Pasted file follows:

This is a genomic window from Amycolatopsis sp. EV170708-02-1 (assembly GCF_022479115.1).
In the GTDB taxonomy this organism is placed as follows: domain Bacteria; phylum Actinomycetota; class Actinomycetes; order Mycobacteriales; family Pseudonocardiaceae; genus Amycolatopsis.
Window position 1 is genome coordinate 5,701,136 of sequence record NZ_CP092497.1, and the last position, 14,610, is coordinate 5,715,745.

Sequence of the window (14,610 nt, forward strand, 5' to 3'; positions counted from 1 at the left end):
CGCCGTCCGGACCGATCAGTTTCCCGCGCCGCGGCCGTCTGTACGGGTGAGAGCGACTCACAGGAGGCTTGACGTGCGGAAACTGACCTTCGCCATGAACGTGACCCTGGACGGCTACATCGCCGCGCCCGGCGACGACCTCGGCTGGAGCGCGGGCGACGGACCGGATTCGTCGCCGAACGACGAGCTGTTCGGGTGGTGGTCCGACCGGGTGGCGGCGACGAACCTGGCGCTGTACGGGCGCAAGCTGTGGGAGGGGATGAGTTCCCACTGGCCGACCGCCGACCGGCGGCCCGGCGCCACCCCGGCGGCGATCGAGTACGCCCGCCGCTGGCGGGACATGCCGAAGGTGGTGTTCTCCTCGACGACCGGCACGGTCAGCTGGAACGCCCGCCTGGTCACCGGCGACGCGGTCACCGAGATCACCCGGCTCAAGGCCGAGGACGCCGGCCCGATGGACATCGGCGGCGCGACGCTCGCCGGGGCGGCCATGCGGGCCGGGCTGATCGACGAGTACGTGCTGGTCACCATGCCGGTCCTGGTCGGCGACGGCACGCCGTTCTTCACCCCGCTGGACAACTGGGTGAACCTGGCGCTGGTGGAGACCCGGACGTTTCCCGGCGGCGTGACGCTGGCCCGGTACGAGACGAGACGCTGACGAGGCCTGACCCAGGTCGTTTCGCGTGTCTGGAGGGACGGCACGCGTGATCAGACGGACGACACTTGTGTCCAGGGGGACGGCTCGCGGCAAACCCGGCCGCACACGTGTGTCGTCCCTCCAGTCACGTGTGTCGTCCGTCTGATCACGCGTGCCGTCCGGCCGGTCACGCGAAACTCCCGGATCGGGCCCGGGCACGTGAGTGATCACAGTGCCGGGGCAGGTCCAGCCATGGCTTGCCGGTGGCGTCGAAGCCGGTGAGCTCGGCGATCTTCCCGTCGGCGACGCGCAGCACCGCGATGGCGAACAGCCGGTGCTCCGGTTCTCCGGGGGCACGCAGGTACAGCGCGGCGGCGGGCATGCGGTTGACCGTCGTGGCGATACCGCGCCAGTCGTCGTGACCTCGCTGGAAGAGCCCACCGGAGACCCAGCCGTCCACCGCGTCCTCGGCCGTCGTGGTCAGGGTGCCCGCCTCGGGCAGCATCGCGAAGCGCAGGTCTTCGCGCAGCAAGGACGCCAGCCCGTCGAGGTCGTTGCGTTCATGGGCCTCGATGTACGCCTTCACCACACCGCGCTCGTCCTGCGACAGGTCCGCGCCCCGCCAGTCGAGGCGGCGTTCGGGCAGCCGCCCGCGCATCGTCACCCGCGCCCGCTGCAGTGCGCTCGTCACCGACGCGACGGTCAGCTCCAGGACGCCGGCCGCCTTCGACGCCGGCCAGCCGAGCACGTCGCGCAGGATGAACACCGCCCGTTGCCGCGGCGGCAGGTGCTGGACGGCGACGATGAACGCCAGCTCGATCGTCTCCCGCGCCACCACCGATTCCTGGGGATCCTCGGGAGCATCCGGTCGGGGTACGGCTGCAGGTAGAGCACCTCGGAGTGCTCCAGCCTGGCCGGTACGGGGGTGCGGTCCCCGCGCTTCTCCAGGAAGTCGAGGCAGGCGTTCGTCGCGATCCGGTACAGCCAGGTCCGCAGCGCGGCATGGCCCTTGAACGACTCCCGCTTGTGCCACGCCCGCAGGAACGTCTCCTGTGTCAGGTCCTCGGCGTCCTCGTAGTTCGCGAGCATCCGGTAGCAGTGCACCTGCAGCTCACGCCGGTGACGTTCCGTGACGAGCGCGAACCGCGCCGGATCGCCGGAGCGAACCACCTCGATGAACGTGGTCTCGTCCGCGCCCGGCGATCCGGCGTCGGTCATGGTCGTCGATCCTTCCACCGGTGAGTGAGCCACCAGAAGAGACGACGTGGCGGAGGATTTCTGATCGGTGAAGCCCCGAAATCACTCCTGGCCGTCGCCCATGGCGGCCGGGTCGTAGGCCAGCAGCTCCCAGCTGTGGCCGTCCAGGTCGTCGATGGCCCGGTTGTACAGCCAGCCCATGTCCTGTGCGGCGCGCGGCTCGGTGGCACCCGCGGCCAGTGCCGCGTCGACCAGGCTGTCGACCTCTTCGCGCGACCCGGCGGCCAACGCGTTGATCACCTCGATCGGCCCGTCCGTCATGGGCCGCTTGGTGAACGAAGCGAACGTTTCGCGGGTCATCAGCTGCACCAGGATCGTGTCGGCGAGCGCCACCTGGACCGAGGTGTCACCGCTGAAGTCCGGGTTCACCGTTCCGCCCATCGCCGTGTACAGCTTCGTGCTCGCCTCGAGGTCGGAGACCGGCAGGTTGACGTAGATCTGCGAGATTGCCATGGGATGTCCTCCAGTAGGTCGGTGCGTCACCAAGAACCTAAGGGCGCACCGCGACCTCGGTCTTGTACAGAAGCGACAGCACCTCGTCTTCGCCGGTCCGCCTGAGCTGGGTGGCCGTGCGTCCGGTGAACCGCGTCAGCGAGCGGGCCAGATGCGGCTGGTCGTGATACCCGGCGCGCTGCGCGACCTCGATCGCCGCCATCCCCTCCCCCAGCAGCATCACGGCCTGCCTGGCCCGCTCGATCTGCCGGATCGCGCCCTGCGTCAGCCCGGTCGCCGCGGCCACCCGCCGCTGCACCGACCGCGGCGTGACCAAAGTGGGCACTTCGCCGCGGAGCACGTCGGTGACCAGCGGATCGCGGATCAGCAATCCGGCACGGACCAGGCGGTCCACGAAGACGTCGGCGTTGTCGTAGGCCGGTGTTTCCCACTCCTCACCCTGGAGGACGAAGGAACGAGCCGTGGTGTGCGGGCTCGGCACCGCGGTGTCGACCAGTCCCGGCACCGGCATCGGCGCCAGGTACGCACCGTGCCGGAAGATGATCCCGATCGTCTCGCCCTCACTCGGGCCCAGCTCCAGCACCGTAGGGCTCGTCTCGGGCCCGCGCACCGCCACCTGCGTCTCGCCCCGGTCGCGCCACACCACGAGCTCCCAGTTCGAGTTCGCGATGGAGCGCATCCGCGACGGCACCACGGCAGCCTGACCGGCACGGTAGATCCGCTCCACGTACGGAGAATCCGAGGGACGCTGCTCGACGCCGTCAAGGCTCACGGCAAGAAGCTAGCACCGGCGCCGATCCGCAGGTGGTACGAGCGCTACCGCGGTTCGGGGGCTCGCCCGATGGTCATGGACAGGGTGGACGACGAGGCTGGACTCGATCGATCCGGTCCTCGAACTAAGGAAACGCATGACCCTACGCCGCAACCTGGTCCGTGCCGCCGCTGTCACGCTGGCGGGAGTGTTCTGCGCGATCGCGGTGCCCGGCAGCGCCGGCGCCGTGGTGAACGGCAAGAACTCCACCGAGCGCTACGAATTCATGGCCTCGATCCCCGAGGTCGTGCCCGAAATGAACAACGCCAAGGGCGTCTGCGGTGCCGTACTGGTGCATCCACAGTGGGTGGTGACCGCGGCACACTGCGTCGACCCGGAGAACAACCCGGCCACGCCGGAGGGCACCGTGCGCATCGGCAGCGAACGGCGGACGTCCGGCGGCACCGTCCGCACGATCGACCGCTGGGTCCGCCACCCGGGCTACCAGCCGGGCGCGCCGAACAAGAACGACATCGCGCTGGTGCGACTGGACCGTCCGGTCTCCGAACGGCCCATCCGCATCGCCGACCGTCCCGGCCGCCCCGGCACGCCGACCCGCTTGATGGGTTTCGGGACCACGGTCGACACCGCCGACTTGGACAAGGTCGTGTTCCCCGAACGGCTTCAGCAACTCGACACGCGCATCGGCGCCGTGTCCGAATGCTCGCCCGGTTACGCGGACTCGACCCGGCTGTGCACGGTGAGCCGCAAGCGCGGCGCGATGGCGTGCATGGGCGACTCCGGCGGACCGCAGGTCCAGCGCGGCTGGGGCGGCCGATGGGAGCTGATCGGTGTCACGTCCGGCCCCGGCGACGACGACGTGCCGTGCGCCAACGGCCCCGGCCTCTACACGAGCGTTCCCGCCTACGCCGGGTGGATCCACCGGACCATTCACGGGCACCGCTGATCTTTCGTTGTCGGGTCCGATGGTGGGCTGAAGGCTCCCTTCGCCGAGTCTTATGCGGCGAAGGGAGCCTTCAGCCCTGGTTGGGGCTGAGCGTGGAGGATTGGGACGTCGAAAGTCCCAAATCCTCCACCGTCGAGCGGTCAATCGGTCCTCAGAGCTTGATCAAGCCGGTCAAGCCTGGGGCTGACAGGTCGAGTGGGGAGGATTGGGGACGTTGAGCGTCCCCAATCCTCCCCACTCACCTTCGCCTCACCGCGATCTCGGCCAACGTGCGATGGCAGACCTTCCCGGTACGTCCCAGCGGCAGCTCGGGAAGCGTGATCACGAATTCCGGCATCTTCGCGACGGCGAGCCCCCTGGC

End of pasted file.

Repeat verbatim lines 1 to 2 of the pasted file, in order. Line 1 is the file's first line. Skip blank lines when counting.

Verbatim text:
This is a genomic window from Amycolatopsis sp. EV170708-02-1 (assembly GCF_022479115.1).
In the GTDB taxonomy this organism is placed as follows: domain Bacteria; phylum Actinomycetota; class Actinomycetes; order Mycobacteriales; family Pseudonocardiaceae; genus Amycolatopsis.